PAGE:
Diagnostic microbiology is a discipline encompassing the detection of a wide range of infectious agents using a variety of techniques. When feasible and appropriate, an estimation of the most probable response to an antimicrobial agent is also made. Infectious agents cultured or otherwise identified in the WVUH laboratory include:

  1. prokaryotic bacteria – aerobic, anaerobic, aerobic actinomycete and mycobacterial organisms
  2. fungi – yeasts, hyaline, dematiaceous and dimorphic molds
  3. parasites – protozoa, helminths and ectoparasites
  4. viruses

Methodologies Utilized

  • Direct detection
    1. Microscopy – unstained preparations (wet preps +/- KOH) and chemical stains (Gram, acid-fast, calcofluor white, trichrome, acridine orange)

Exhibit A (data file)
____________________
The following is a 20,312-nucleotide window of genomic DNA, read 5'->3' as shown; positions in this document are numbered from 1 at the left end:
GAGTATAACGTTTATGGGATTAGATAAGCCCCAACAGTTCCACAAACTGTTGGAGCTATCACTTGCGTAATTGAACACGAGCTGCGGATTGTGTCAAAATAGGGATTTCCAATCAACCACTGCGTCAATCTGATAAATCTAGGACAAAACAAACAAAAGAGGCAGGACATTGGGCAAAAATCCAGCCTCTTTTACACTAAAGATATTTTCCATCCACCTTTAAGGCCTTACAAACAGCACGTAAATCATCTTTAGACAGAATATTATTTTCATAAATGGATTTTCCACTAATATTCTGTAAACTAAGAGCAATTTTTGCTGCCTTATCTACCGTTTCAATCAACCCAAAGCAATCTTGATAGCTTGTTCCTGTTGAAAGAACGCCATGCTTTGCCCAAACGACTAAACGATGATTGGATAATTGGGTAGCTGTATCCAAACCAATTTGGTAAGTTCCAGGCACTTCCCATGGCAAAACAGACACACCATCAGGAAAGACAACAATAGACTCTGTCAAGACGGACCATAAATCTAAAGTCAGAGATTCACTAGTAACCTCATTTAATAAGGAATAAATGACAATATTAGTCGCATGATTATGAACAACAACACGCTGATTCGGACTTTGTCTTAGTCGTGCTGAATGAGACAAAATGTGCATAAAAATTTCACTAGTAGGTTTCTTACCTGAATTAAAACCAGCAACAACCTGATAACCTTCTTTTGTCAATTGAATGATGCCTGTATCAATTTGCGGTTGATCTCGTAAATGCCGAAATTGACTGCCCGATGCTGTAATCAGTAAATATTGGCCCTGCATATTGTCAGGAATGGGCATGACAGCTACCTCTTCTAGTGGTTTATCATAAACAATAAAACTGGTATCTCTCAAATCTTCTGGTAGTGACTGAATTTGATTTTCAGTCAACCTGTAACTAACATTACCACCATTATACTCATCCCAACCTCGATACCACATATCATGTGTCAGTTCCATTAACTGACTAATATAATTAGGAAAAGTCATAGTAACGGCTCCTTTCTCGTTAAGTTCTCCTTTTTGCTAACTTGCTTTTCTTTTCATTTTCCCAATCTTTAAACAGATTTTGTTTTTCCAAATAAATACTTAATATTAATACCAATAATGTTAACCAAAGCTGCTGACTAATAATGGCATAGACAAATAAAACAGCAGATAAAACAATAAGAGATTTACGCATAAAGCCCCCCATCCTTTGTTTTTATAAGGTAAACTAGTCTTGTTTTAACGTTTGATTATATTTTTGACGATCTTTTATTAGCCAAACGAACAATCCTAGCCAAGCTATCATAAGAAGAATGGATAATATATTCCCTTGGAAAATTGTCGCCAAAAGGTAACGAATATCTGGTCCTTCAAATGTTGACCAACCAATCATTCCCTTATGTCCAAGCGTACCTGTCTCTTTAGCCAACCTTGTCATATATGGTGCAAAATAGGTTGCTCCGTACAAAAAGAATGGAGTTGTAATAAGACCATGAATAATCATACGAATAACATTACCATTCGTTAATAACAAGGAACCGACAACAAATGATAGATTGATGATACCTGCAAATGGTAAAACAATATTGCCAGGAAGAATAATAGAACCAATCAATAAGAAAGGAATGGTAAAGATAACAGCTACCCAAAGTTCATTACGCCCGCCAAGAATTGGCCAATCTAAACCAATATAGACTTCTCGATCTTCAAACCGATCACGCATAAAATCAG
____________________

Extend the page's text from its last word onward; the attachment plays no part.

2. Immunologic reagents – direct/indirect immunofluorescence stains, membrane immunoassays, ELISAs, EIAs
  • Cultivation
    1. solid, selective, differential, and broth media
    2. isolate testing – biochemical, immunologic, genotyping
    3. susceptibility tests – Kirby Bauer, broth microdilution, epsilometer and automated methods
  • Molecular tests
    1. DNA probes
    2. nucleic acid amplification tests – PCR, TMA, LCR, NASBA, etc.
    3. gene sequencing

The breadth of scientific material and the depth of the technologic approaches in clinical microbiology make this a challenging field. The microbiology rotation at West Virginia University is designed to instruct trainees in microbiologic practice in a tertiary care, academic setting as well as a large community hospital. As they evaluate patient specimens, pathologists in training are instructed in the methods of each of the above disciplines and techniques.

Training Sites/ Institutional Site Directors

WVU - Peter Perrotta, M.D.


  • Duration of Rotation: 3 months
  • Post Graduate Level of Residents Involved in Rotation: PGY levels 1-4

Coordinating Teaching Faculty Member

WVU - Dr. Rocco LaSala

Teaching Faculty Members

West Virginia University

Rocco LaSala, M.D.